One potential challenge is an intensified “filter bubble” effect. The filter bubble describes a scenario in which social media reinforces our existing beliefs rather than exposing us to new information that we may dislike. While filter bubble is a contested phenomenon not exclusive to online environment, TikTok’s hyper-efficient recommendation system could be more prone than traditional platforms are to shrinking the diversity of the content users consume.
A heavy-handed and secretive approach to content control sets it apart from traditional platforms and invited public scrutiny.
By aiming content directly at groups and subcultures sharing the same tastes, TikTok de-prioritises the human network that underlies other platforms and the organic diversity that derives from human networks. Further, this platform model could also intensify political polarisation. An experiment shows that TikTok’s politically neutral, fun-loving feed can turn conservative and far-right in just a day of looping, liking and sharing certain content.
ByteDance claims it is aware of these issues and has vowed to work on diversifying its recommendations. However, it is a highly difficult engineering problem to diversify content to a meaningful extent while maintaining the precise content targeting that underlies the platform’s strong user experience and popularity.
Another potential issue resides in the platform’s centralised approach to content control. Born in the market-driven environment of Western democracies, Twitter and Facebook are reluctant and reactive content moderators at best. In contrast, TikTok starts its recommendation engine with content moderation. Before any new upload ever goes public, a team of both human and algorithmic moderators tags the content based on various categories, including sounds, hashtags and captions. This is also when certain content is quietly taken down, without being flagged to its creator or publicly tagged.
Such a heavy-handed and secretive approach to content control sets it apart from traditional platforms and has invited public scrutiny. It was only after a leak of internal materials that the public found out that political content, including references to Black Lives Matter protests and Tiananmen Square, was downrated or hidden by the recommendation system. And videos from creators who are disabled or deemed “ugly” were similarly suppressed. The matter was heated further when the TikTok account of a teenager, Feroza Aziz, was suspended after she tried to spread awareness of Xinjiang’s Uighur internment camps.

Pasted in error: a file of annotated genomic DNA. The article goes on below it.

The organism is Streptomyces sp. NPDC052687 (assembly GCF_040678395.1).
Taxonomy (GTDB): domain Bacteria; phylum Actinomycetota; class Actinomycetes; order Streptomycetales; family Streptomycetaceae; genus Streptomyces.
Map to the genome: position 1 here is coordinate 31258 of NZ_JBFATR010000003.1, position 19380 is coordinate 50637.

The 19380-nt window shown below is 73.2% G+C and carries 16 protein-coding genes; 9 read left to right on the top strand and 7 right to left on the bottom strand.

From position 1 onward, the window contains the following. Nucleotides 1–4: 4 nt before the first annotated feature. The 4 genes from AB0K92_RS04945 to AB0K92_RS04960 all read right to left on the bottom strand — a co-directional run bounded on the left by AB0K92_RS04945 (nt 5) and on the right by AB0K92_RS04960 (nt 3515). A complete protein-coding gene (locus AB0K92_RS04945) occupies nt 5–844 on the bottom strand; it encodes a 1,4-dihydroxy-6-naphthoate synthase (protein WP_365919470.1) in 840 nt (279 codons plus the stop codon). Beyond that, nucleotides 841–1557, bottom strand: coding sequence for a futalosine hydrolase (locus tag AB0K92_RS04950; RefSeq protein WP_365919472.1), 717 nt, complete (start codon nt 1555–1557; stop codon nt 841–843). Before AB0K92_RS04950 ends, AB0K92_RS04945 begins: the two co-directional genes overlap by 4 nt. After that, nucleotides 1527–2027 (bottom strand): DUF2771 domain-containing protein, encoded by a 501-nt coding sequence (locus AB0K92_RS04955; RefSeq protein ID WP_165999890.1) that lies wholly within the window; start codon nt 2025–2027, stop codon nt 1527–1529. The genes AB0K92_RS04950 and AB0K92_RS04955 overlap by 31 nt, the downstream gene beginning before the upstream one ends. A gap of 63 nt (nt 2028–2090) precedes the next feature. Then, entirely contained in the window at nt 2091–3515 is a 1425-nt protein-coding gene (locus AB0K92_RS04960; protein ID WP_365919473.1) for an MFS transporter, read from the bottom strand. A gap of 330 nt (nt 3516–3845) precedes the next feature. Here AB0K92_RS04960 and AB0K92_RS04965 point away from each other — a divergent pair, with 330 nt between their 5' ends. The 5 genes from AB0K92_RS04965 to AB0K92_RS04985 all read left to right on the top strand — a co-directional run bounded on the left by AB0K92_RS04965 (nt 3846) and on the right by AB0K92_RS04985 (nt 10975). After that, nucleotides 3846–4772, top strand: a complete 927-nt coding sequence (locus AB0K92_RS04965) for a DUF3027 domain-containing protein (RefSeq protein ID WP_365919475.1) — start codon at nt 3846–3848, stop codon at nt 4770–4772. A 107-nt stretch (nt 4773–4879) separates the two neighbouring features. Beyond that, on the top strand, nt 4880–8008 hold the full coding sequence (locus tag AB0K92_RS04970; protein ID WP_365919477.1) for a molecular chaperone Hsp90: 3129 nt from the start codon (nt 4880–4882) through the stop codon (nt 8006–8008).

These content censorship scandals have led many to link TikTok with the Chinese Communist Party itself, which did not help TikTok’s case when it was suspected of foreign interference by countries including India, the United Kingdom and Australia, and when Trump declared the social platform a national security concern, forcing TikTok to face an imminent shutdown in one of its biggest user markets.
However, it is interesting to consider whether these challenges to the principles of free speech and non-discrimination can be easily fixed even when the platform, together with its new mode of content recommendation, is taken over by an entity native to liberal democracy.
TikTok’s role as a centralised, assertive information dispenser goes hand-in-hand with platform users’ role as the passive information receivers, most of whom seem perfectly happy to stay this way. This means that TikTok’s challenges to democratic norms may be rooted in the very platform model that explains its success: a content community consisting of individuals who may not care about why they are seeing what they see, and what has been left out.
The Chinese start-up which survived not only the cut-throat competition of China’s tech scene but also China’s state censorship itself has simply found a way to please the most.
But at what cost? Perhaps digital social networks and inclusive public dialogues would be the first elements to recede from the social media landscape, as more and more Western companies, including Facebook, compete to copy the model of TikTok.
Social media has been under the spotlight for its contribution to the degradation of democratic values. But TikTok is structurally different from other social media platforms in ways which deserve our attention. Regardless of who ends up owning TikTok in the US, it is time to examine the ways TikTok interacts with information in democracies, and how we might adapt the platform’s algorithmic power towards positive social change, rather than the decay of democratic norms.